You can’t get a break in the open space protection business. You defeat one measure and soon enough another, ahem, develops.
Amongst other campaigns, our attention is now turned to the Tassajara Valley, a natural gem in Contra Costa County, that provides important habitat for rare and endangered wildlife as well as recreational and aesthetic open space.
Powerful developers are pushing Contra Costa County officials to approve a 193- unit housing development in the Tassajara Valley called “New Farm,” a cleverly marketed subdivision plan that is not a farm. They’re also mobilizing a campaign in November to convince voters in San Ramon to expand its urban growth boundary to include the northern part of the Tassajara Valley in the city limit—making it vulnerable to substantial urban development.
The area targeted for the “New Farm” development lies between Danville and San Ramon, and the proposal attempts to skirt the County’s requirement to protect areas outside the urban limit line from urban uses. The County has begun processing the application for “New Farm,” and the environmental review process is expected to begin this summer. If the project is approved, it would break the line, opening the door to further development in the Tassajara Valley and setting a dangerous precedent.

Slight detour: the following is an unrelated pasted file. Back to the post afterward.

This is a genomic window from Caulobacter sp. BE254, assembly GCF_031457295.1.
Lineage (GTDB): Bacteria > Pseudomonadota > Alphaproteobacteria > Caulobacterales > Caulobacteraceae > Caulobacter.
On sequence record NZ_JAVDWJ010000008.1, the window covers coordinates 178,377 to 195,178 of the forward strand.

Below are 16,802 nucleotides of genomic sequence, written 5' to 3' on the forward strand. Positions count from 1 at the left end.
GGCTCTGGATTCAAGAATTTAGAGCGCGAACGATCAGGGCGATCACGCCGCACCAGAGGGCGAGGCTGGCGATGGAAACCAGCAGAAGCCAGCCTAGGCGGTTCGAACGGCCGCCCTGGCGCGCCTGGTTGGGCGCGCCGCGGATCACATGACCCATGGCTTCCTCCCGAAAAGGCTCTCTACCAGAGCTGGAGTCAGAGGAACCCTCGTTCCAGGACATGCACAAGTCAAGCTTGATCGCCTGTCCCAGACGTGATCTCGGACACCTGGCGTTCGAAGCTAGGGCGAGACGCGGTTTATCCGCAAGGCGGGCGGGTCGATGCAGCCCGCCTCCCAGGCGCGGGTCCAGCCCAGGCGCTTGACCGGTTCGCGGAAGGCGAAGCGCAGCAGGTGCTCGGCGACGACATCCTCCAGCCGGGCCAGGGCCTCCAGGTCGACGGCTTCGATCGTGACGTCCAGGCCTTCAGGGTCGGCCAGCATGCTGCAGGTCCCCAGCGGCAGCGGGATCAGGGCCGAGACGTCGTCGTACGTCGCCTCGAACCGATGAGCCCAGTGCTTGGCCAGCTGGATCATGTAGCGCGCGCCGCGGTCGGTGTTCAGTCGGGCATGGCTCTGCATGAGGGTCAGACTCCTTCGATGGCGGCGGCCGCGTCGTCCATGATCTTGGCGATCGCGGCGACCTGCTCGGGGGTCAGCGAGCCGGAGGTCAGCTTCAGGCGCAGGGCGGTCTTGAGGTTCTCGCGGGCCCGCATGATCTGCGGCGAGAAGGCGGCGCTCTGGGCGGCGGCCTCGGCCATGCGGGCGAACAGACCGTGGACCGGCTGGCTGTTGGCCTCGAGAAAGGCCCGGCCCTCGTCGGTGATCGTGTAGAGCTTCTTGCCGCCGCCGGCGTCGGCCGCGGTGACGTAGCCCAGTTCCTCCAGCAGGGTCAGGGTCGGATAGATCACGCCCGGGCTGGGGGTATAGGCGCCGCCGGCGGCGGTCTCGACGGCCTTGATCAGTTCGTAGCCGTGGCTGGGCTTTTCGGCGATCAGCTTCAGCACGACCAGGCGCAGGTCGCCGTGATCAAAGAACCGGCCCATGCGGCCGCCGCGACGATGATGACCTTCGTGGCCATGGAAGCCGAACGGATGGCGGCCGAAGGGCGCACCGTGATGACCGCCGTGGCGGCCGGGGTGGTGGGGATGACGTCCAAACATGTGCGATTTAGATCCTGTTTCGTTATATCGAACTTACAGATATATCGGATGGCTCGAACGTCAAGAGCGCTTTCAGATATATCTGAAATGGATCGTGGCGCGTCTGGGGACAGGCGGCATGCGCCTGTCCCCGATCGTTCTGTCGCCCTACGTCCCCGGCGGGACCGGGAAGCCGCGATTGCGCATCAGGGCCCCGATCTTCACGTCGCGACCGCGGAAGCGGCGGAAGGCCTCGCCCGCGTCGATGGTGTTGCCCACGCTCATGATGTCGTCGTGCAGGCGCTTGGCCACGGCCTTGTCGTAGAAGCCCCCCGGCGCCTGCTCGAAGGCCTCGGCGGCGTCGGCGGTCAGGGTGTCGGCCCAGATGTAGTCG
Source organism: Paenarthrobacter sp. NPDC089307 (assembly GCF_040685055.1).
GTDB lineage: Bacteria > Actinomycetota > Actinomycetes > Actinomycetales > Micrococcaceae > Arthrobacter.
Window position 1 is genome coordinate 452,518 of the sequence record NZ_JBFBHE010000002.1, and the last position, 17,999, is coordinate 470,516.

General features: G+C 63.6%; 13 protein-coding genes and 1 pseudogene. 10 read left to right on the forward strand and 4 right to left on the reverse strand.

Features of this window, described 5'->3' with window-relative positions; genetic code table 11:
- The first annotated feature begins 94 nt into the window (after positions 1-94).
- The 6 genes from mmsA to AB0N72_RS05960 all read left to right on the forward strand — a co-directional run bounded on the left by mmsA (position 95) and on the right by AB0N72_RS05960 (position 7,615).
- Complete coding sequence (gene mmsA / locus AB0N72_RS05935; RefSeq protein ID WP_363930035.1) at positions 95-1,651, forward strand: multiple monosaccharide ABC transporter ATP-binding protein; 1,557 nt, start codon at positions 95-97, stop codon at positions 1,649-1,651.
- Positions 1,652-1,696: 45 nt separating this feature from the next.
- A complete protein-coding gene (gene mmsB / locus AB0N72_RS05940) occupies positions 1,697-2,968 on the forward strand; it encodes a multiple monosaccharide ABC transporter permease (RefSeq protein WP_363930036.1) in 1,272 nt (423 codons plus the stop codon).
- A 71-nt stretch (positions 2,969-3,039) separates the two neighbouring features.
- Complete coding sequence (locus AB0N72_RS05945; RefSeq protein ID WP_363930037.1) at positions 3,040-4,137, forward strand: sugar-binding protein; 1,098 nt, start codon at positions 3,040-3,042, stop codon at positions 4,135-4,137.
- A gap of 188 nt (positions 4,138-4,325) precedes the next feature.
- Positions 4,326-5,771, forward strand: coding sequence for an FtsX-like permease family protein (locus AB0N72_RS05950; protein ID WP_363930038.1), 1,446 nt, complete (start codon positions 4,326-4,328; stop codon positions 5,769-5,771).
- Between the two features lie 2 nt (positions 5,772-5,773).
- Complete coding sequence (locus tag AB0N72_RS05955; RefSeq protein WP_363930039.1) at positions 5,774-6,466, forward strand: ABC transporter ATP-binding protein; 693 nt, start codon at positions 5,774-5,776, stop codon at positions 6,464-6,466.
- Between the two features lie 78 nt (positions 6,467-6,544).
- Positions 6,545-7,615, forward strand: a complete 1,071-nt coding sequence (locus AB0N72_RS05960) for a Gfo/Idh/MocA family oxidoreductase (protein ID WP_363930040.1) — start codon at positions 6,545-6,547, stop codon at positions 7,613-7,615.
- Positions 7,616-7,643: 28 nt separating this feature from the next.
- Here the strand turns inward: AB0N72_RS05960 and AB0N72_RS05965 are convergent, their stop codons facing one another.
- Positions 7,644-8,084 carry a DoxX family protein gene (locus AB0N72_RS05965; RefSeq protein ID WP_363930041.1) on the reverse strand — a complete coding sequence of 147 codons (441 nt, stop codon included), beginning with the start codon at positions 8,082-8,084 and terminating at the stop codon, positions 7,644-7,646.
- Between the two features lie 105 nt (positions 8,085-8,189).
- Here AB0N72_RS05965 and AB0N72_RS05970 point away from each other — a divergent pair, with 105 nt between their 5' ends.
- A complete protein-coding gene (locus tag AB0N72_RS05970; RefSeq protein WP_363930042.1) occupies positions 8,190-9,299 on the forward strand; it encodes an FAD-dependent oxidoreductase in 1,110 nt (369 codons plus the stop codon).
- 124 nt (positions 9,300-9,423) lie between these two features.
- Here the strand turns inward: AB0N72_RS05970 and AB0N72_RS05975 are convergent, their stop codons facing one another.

The second tactic is even worse. If San Ramon voters approve the expansion of the city’s boundaries to encompass the same area, the amount of inappropriate development that could occur within this recklessly expanded city limit would dwarf the size of “New Farm.” Both of these efforts reflect a significant gambit to test the strength of Contra Costa’s urban limit line and residents’ commitment to directing growth into cities by maintaining the lines they’ve drawn.
If the developers are successful, Tassajara Valley’s natural beauty will be lost forever—as well as the other values the land provides, including clean drinking water and a home for wildlife. Nearby communities would be snarled in traffic, creating longer commutes and more global warming pollution. And it would put many other currently protected lands at risk, as developers feel emboldened to undermine more voter-approved lines and push for more poorly planned development on our farms and natural areas.
If you are interested in getting involved with the campaign to stop this land grab in the Tassajara Valley, contact Senior Field Representative Matt Vander Sluis.